Everything we’ve done so far has revolved around pushing data to our database, an important skill, but only half of the story.

Let’s take a look at a very common data persistence scenario, loading a user’s previous data when an app is closed and reopened at a later date.

  • Just prior to a user exiting an app and the process is killed, the application executes a save function that pushes the user’s current state to a database.
  • When the application is reopened in the future, a splash screen is shown, along with a loading bar
  • During this time the application is sending a request back to the database to load that user’s saved state, moving the loading bar along as data is received.
  • When the splash screen disappears it then appears to the user that the app never forgot where the user left it, when in fact all the information came from a separate database.

Through our JDBC implementation, we can produce similar results, but we need to now learn how to retrieve information back from the database.

In JDBC, the data that is sent back to the Java application from a database comes in the form of a ResultSet and is returned by a query on the database from a Statement object. This ResultSet object, just like Connection and Statement needs to be closed when finished, meaning it belongs with the other resources in our try-with-resources block.

A ResultSet object is a collection of rows and columns that represent a table from the database. There is a “cursor” that points to the current row, from which we can access columns by the column’s index (which, unlike other Java data structures, begins with index 1).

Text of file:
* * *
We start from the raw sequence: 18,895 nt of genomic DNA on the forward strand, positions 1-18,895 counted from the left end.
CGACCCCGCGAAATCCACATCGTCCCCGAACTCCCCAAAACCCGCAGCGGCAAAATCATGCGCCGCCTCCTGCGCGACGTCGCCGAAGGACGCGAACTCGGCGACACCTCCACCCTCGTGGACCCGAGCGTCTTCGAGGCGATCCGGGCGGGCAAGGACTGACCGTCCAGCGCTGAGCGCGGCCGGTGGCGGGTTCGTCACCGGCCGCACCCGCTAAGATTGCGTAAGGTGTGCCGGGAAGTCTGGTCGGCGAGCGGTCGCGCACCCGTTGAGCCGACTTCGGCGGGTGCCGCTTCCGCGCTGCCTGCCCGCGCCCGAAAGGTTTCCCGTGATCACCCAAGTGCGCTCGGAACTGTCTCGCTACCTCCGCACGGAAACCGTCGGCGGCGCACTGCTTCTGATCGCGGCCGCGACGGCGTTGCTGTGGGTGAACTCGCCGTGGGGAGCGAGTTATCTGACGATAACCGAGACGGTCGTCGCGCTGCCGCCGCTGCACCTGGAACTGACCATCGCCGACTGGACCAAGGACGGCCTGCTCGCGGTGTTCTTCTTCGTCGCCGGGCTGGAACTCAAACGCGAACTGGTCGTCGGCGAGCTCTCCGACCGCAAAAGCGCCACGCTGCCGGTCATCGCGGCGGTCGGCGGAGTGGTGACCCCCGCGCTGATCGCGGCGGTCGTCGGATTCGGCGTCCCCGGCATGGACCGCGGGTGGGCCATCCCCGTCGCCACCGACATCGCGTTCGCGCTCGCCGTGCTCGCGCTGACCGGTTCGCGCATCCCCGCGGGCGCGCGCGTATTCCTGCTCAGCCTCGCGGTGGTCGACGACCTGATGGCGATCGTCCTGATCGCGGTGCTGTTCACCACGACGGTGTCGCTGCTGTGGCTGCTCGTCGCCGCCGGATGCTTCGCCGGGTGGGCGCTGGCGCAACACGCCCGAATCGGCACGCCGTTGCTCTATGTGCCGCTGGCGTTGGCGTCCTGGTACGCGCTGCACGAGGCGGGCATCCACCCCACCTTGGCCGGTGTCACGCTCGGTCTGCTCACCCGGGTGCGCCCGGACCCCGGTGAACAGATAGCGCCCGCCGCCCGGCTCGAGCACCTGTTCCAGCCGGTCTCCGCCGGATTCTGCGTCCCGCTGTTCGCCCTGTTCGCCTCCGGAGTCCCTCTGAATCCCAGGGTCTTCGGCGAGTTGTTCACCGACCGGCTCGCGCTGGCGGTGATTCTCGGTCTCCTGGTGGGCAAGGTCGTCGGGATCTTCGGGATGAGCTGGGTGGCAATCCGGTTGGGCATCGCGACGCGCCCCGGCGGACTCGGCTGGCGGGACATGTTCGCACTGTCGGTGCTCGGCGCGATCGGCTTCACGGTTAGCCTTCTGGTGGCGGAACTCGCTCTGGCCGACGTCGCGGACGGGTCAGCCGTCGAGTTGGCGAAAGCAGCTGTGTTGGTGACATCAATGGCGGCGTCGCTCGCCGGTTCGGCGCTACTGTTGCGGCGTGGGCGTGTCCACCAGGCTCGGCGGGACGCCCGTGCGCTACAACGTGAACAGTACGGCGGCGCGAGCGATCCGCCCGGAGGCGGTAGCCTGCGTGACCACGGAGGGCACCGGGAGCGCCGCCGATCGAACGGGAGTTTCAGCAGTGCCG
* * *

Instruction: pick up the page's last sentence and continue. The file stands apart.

Statement statement = connection.createStatement(); ResultSet results = statement.executeQuery("SQL QUERY");

You may have noticed in the code example that we are now calling the .executeQuery() method instead of the .executeUpdate() method, the difference being that a query returns a ResultSet.

Once we have injected the SQL into the database and received the result as a ResultSet, we can use regular ol’ Java code to work through the results and present them to the user.

Let’s see how this looks inside Mystery Business!



The first step is to generate the ResultSet. Inside the .loadAllCustomers() method, after we’ve created the Statement, declare a new ResultSet, called results, and set it equal statement.executeQuery("SELECT * FROM CUSTOMERS;"). You’ll also need to import java.sql.ResultSet.


Inside the try block, under the comment “Add logic to print the ResultSet here:”, add an empty while loop. It will iterate while results.next().


Inside the while loop:

  1. Add a print (not a println()) statement that prints "Current Customer: "
  2. Add an empty for loop that begins at 1 and runs up to and including 5.
  3. After the for loop, add a .println() statement that says "moving to the next customer..."

Inside the for loop, use a .print() statement to print out the current column value (indexed by i) using the .getString() method of ResultSet. Follow this with a comma and a space. Remember the pass the column index, i, to the .getString() method.


Navigate to BusinessLogic.java, inside the .main() method, add a call to the updated .loadAllCustomers() method of the CustomerDaoService class under the applicable comment.


Compile and run your program:

  1. Navigate to the projects folder in the terminal (use ‘cd’ to change directories).
  2. Use the command javac $(find . -name '*.java') to compile all .java files in all subdirectories of the project folder.
  3. Run your program with the classpath variables like before: java -classpath .:../sqlite-jdbc- viewmodels.BusinessLogic. Voila!!!

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